The end of lambing seems to be close to the start of shearing this year. As soon as we had got the hoggs clipped we started clipping ewes, as everybody has had sheep struck down on the east coast with all the wet and mild weather. It is getting more and more difficult to get shearers in this part of the world. There is something to be said for being able to clip your own sheep, as in a situation such as this year sheep getting struck down and not being able to get a shearer for a week.
I sent Luke, nicknamed Low Cost, our new apprentice, on a Wool Board shearing course under the watchful eye of Dougie Lambie. They are great courses with very professional instructors such as Dougie, and as I expected Low Cost has come back being able to shear.
Since we got clipped we have had three inches of rain in the last week. The lambs are doing ok though, apart from being plagued by sore feet, and we’re having to foot-bath every three days.
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I don’t often get on my soapbox, but I will not be attending Cereals this year, under protest. The whole of North Lincolnshire, one of the main wheat belts of this country, is smothered in blackgrass. Chemical manufacturers, can you please stop wasting your money on big marquees and free gifts to punters and put your money into developing a cure for this dreadful grass weed.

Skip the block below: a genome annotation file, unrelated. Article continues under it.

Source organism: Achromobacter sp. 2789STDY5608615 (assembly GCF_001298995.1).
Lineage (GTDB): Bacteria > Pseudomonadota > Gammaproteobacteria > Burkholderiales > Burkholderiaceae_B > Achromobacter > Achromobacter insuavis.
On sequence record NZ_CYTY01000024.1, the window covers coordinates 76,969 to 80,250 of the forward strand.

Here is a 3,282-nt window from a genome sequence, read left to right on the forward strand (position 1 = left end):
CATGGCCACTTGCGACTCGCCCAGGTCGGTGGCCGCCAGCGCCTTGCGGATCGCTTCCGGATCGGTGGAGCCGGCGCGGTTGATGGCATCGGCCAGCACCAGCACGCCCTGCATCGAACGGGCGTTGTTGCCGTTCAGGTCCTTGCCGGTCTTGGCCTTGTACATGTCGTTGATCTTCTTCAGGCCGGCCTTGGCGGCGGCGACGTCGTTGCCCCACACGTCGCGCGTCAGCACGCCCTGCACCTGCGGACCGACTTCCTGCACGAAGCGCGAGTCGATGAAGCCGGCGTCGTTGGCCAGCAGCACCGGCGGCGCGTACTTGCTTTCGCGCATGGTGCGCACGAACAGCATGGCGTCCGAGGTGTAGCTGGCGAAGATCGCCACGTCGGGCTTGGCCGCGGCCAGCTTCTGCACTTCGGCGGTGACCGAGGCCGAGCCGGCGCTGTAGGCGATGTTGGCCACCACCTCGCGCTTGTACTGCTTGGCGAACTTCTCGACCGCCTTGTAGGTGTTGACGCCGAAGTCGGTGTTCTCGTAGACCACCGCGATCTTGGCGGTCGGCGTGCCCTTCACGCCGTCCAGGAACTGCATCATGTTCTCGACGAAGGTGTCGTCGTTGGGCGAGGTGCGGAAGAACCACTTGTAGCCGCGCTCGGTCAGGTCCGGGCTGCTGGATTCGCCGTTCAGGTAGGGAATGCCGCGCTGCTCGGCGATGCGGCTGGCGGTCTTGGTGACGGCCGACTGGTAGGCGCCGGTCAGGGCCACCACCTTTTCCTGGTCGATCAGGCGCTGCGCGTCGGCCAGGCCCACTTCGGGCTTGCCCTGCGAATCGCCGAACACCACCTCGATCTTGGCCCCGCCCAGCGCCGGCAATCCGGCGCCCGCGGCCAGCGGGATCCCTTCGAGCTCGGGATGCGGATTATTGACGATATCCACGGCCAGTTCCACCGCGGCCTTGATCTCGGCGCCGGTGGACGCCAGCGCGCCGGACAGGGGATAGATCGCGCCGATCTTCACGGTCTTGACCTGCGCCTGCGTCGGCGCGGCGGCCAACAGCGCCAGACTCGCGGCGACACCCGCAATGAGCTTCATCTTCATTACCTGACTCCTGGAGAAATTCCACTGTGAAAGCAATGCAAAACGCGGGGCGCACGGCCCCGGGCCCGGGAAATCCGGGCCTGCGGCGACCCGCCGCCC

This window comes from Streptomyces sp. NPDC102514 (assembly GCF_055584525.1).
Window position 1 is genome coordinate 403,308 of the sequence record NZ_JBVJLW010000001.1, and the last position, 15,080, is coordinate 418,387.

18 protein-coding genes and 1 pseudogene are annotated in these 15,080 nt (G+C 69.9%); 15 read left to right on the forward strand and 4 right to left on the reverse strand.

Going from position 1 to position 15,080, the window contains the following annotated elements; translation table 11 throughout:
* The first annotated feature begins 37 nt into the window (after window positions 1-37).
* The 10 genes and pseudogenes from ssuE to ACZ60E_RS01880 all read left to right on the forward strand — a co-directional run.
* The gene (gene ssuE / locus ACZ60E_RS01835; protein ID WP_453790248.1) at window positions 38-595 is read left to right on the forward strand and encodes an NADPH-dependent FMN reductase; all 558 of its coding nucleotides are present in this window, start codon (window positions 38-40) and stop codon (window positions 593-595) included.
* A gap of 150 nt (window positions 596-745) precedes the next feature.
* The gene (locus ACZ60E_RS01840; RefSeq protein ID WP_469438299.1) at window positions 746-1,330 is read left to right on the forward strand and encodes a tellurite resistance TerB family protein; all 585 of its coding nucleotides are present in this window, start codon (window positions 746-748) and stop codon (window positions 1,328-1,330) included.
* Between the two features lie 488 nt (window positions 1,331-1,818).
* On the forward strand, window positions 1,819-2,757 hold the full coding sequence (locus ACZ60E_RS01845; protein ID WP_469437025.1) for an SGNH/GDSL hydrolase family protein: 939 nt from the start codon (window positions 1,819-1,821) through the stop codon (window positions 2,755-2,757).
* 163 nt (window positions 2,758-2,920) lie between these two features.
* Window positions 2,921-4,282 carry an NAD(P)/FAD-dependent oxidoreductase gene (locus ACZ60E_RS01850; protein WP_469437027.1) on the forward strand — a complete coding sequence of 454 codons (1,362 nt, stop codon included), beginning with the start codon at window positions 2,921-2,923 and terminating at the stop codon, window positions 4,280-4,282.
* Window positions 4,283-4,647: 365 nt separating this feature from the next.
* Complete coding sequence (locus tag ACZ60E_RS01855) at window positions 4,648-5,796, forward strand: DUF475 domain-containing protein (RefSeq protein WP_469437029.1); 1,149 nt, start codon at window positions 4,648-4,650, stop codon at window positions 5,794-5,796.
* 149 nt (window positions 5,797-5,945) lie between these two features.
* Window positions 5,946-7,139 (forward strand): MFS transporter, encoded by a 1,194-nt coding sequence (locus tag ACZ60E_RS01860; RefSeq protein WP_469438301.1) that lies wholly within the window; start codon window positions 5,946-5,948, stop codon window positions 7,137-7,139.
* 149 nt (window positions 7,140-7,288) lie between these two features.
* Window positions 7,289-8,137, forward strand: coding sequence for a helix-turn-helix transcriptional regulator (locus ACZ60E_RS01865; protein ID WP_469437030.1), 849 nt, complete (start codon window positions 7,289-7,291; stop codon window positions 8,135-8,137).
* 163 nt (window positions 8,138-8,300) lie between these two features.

Low Cost (Luke) is coming on quite well and learning every day. You forget how clumsy teenagers are, though. They seem to engage their body before their brain. A prime example was this week when Luke fell down the granary stairs in front of his PA1 instructor. Then while cleaning the worming gun out yesterday he gave me a face full of wormer. Tom, my new sheepdog, returned the favour for me though, as Luke had left his dealer boots near Tom’s kennel and my ever-faithful sheepdog cocked his leg and urinated all over them.
James Read farms in partnership with his father, in Louth, Lincolnshire. They farm 400ha of mainly arable land, run 200 breeding sheep and a pack of working/trialling sheepdogs